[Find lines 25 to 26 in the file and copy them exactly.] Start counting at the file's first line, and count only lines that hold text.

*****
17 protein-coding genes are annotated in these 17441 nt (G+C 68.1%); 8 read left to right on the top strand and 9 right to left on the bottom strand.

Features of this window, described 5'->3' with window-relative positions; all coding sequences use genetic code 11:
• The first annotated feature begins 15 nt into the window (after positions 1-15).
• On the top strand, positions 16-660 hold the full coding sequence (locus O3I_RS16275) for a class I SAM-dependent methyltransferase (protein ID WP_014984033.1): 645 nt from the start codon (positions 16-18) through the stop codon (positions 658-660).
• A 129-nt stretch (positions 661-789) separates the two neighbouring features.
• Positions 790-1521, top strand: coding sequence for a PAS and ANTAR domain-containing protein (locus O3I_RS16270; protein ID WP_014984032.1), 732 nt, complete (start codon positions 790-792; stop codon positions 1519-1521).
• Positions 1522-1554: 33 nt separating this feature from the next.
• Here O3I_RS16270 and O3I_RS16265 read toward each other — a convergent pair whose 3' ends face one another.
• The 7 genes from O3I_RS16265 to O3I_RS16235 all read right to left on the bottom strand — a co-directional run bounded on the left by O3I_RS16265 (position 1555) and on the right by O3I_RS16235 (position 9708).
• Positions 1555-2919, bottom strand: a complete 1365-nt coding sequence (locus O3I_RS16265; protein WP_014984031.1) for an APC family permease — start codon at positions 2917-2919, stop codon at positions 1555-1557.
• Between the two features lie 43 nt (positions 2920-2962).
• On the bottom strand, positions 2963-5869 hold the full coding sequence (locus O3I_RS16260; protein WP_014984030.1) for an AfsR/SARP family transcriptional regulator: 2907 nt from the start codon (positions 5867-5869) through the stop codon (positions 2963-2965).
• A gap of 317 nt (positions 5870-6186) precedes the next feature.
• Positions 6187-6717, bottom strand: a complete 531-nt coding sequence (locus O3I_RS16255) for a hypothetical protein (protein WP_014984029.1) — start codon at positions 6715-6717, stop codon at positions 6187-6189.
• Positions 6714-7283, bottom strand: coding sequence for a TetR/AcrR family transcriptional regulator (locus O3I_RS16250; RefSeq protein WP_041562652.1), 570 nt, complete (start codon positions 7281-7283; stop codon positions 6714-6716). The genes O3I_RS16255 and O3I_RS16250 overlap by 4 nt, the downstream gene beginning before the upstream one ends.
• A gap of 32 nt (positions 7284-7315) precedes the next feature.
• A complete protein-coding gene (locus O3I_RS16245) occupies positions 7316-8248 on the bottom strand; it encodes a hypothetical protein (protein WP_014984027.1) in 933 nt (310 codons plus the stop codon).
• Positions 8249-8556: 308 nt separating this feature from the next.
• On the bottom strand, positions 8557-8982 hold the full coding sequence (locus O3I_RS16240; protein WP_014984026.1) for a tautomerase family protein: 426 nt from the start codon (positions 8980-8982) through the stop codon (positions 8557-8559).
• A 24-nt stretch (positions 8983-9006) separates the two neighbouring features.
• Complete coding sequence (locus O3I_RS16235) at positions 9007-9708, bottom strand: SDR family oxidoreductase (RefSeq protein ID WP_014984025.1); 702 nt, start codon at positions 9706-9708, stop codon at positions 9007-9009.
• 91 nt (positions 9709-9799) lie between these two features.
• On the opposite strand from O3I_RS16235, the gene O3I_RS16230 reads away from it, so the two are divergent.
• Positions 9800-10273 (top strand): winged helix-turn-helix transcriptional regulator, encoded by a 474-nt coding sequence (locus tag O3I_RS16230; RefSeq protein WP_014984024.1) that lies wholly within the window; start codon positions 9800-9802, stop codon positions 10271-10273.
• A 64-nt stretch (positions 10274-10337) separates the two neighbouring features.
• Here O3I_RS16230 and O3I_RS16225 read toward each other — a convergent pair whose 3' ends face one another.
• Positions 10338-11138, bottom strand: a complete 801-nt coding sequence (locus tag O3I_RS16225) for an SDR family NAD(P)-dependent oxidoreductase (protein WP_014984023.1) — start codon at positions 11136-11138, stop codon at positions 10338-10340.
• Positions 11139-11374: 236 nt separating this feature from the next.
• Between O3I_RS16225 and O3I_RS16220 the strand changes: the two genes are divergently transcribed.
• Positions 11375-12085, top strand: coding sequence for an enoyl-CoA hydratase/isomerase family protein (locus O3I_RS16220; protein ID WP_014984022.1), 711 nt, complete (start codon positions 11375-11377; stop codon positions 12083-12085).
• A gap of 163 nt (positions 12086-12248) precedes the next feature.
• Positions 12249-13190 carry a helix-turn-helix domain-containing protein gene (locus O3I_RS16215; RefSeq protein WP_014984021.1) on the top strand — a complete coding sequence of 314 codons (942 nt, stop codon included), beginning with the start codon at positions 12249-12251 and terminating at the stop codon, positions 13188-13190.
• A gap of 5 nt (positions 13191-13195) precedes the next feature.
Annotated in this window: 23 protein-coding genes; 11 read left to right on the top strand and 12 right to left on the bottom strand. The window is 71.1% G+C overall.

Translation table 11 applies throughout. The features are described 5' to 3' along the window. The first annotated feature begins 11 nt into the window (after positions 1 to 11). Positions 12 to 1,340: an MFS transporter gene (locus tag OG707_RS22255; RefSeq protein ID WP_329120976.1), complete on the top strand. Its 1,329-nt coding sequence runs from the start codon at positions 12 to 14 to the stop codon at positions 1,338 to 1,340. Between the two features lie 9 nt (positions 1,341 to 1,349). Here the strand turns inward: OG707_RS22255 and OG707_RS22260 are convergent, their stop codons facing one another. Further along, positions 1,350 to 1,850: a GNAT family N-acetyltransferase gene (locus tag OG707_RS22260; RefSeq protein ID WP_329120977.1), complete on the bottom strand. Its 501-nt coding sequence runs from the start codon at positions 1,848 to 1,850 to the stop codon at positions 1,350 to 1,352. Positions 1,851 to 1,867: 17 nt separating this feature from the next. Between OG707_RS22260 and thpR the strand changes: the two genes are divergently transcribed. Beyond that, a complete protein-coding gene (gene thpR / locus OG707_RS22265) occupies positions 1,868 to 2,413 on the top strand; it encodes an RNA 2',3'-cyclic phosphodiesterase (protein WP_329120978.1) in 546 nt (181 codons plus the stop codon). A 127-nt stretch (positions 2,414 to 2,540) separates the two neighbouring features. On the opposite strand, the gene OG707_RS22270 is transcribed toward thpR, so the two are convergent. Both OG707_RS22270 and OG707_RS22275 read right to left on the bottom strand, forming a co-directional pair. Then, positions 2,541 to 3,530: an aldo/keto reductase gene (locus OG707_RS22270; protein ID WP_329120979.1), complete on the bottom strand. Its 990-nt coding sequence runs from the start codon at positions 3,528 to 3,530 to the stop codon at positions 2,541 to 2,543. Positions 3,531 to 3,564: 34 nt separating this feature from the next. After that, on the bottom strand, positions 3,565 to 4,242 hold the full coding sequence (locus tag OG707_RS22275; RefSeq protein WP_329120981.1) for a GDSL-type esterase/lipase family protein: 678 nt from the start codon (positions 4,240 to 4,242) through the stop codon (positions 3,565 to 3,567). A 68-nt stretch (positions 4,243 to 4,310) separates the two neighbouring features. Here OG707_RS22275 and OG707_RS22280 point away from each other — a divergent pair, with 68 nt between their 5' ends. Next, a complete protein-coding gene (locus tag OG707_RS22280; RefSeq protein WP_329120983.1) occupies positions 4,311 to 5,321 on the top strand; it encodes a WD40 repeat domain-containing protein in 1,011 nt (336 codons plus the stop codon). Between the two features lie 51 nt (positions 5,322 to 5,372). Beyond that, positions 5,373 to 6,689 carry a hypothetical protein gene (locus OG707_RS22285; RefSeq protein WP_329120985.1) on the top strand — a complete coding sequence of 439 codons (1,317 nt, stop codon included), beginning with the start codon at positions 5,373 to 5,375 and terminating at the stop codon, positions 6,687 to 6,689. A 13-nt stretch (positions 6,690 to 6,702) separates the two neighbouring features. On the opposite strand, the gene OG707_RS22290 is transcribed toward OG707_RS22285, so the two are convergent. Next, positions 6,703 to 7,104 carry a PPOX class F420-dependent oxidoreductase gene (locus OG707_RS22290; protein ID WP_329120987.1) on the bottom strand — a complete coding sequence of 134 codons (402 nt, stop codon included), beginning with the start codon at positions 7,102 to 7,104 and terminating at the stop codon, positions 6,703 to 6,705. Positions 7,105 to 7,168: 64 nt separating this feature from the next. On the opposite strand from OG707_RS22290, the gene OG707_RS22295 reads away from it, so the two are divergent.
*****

• A 64-nt stretch (positions 10274-10337) separates the two neighbouring features.
• Here O3I_RS16230 and O3I_RS16225 read toward each other — a convergent pair whose 3' ends face one another.